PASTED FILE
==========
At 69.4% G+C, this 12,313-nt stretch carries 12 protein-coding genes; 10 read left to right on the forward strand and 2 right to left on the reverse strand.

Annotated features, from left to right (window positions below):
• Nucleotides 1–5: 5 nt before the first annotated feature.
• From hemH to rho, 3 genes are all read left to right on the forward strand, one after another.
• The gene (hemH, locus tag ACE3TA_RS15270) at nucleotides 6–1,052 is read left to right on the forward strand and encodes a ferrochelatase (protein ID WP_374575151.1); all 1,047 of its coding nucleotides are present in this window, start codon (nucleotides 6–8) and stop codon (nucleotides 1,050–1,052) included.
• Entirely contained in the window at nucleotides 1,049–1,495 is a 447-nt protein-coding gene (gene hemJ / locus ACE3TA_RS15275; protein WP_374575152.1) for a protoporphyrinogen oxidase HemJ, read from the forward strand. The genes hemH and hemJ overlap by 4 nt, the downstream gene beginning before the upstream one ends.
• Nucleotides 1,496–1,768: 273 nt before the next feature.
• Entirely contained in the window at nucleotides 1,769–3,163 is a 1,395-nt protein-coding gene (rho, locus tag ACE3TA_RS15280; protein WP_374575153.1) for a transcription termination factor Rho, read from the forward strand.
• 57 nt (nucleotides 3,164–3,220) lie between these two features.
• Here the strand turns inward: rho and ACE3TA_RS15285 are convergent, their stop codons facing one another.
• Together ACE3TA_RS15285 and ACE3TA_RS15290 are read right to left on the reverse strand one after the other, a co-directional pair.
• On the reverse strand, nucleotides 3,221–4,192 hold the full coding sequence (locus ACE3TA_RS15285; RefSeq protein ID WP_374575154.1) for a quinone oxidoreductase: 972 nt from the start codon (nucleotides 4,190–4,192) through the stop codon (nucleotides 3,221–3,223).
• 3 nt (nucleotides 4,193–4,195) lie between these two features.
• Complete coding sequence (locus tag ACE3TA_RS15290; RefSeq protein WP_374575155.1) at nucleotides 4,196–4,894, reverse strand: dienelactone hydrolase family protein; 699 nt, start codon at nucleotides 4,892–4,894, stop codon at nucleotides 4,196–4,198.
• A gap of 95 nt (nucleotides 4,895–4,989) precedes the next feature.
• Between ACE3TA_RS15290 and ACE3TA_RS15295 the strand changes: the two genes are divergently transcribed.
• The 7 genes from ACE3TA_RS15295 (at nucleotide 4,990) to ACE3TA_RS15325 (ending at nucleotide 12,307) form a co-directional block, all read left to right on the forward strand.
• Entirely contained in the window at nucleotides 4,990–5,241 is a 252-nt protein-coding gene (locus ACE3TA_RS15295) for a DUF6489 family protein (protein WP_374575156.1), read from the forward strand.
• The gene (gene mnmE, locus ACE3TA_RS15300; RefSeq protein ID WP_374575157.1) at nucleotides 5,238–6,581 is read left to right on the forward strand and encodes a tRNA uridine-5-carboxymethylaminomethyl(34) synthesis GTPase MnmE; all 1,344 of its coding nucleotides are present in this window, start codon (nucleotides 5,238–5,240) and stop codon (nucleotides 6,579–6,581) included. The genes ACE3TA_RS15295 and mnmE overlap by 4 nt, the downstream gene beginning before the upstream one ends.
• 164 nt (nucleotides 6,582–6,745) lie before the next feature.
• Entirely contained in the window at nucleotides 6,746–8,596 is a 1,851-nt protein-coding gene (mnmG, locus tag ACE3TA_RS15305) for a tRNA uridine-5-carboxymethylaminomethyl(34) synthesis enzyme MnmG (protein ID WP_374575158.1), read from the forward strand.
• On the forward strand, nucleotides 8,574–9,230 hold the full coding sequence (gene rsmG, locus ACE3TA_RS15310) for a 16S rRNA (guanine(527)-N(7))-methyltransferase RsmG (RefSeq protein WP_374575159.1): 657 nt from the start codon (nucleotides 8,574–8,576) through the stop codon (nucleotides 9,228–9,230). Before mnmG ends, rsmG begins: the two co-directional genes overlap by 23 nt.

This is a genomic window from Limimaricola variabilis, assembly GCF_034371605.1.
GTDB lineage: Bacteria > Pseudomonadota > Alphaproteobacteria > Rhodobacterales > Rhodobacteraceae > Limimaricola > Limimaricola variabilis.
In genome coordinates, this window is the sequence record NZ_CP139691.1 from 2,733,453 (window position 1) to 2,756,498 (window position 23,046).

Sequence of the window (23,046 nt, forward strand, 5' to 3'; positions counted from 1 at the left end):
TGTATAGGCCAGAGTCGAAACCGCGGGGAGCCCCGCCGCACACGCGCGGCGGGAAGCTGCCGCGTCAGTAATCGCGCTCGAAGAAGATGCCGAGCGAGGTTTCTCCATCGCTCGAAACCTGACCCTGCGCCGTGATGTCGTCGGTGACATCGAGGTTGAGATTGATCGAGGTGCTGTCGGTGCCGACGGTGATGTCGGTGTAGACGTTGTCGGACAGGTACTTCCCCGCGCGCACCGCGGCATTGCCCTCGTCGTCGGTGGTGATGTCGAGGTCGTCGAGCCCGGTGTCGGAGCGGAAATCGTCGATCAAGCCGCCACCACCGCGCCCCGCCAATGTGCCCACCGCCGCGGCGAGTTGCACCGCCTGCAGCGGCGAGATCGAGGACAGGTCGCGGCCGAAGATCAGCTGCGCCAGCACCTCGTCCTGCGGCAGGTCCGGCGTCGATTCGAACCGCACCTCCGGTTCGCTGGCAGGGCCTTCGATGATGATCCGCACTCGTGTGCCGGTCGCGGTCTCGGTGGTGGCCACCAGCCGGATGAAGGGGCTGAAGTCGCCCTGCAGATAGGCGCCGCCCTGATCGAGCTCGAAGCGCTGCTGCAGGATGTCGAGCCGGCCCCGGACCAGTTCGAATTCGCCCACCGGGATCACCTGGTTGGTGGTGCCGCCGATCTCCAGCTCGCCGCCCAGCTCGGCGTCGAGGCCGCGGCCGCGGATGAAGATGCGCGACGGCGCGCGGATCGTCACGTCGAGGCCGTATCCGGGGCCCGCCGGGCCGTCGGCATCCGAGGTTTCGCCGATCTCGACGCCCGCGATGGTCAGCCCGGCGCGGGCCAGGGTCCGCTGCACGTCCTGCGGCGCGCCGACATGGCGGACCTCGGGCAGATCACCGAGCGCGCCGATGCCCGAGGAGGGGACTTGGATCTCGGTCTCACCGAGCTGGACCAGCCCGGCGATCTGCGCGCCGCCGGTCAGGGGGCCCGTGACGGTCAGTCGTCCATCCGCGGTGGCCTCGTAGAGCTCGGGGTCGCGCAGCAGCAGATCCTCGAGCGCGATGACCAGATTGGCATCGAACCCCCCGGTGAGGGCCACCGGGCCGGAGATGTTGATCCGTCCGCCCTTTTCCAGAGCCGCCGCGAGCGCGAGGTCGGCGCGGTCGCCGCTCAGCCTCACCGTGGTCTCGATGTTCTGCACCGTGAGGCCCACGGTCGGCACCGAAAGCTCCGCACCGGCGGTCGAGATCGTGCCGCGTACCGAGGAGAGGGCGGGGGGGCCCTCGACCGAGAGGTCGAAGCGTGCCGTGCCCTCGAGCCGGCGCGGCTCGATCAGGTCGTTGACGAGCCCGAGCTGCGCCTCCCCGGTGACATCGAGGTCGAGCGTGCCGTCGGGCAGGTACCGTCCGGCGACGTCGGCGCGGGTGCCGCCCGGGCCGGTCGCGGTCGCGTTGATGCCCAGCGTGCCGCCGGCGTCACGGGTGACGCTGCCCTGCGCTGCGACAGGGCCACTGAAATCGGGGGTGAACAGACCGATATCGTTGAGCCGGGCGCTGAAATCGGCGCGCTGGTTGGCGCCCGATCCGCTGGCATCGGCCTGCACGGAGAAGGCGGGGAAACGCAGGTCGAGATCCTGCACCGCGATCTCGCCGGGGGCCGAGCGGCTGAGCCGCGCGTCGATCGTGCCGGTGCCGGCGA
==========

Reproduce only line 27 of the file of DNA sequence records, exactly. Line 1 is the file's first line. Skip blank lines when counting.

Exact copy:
TGTATAGGCCAGAGTCGAAACCGCGGGGAGCCCCGCCGCACACGCGCGGCGGGAAGCTGCCGCGTCAGTAATCGCGCTCGAAGAAGATGCCGAGCGAGGTTTCTCCATCGCTCGAAACCTGACCCTGCGCCGTGATGTCGTCGGTGACATCGAGGTTGAGATTGATCGAGGTGCTGTCGGTGCCGACGGTGATGTCGGTGTAGACGTTGTCGGACAGGTACTTCCCCGCGCGCACCGCGGCATTGCCCTCGTCGTCGGTGGTGATGTCGAGGTCGTCGAGCCCGGTGTCGGAGCGGAAATCGTCGATCAAGCCGCCACCACCGCGCCCCGCCAATGTGCCCACCGCCGCGGCGAGTTGCACCGCCTGCAGCGGCGAGATCGAGGACAGGTCGCGGCCGAAGATCAGCTGCGCCAGCACCTCGTCCTGCGGCAGGTCCGGCGTCGATTCGAACCGCACCTCCGGTTCGCTGGCAGGGCCTTCGATGATGATCCGCACTCGTGTGCCGGTCGCGGTCTCGGTGGTGGCCACCAGCCGGATGAAGGGGCTGAAGTCGCCCTGCAGATAGGCGCCGCCCTGATCGAGCTCGAAGCGCTGCTGCAGGATGTCGAGCCGGCCCCGGACCAGTTCGAATTCGCCCACCGGGATCACCTGGTTGGTGGTGCCGCCGATCTCCAGCTCGCCGCCCAGCTCGGCGTCGAGGCCGCGGCCGCGGATGAAGATGCGCGACGGCGCGCGGATCGTCACGTCGAGGCCGTATCCGGGGCCCGCCGGGCCGTCGGCATCCGAGGTTTCGCCGATCTCGACGCCCGCGATGGTCAGCCCGGCGCGGGCCAGGGTCCGCTGCACGTCCTGCGGCGCGCCGACATGGCGGACCTCGGGCAGATCACCGAGCGCGCCGATGCCCGAGGAGGGGACTTGGATCTCGGTCTCACCGAGCTGGACCAGCCCGGCGATCTGCGCGCCGCCGGTCAGGGGGCCCGTGACGGTCAGTCGTCCATCCGCGGTGGCCTCGTAGAGCTCGGGGTCGCGCAGCAGCAGATCCTCGAGCGCGATGACCAGATTGGCATCGAACCCCCCGGTGAGGGCCACCGGGCCGGAGATGTTGATCCGTCCGCCCTTTTCCAGAGCCGCCGCGAGCGCGAGGTCGGCGCGGTCGCCGCTCAGCCTCACCGTGGTCTCGATGTTCTGCACCGTGAGGCCCACGGTCGGCACCGAAAGCTCCGCACCGGCGGTCGAGATCGTGCCGCGTACCGAGGAGAGGGCGGGGGGGCCCTCGACCGAGAGGTCGAAGCGTGCCGTGCCCTCGAGCCGGCGCGGCTCGATCAGGTCGTTGACGAGCCCGAGCTGCGCCTCCCCGGTGACATCGAGGTCGAGCGTGCCGTCGGGCAGGTACCGTCCGGCGACGTCGGCGCGGGTGCCGCCCGGGCCGGTCGCGGTCGCGTTGATGCCCAGCGTGCCGCCGGCGTCACGGGTGACGCTGCCCTGCGCTGCGACAGGGCCACTGAAATCGGGGGTGAACAGACCGATATCGTTGAGCCGGGCGCTGAAATCGGCGCGCTGGTTGGCGCCCGATCCGCTGGCATCGGCCTGCACGGAGAAGGCGGGGAAACGCAGGTCGAGATCCTGCACCGCGATCTCGCCGGGGGCCGAGCGGCTGAGCCGCGCGTCGATCGTGCCGGTGCCGGCGA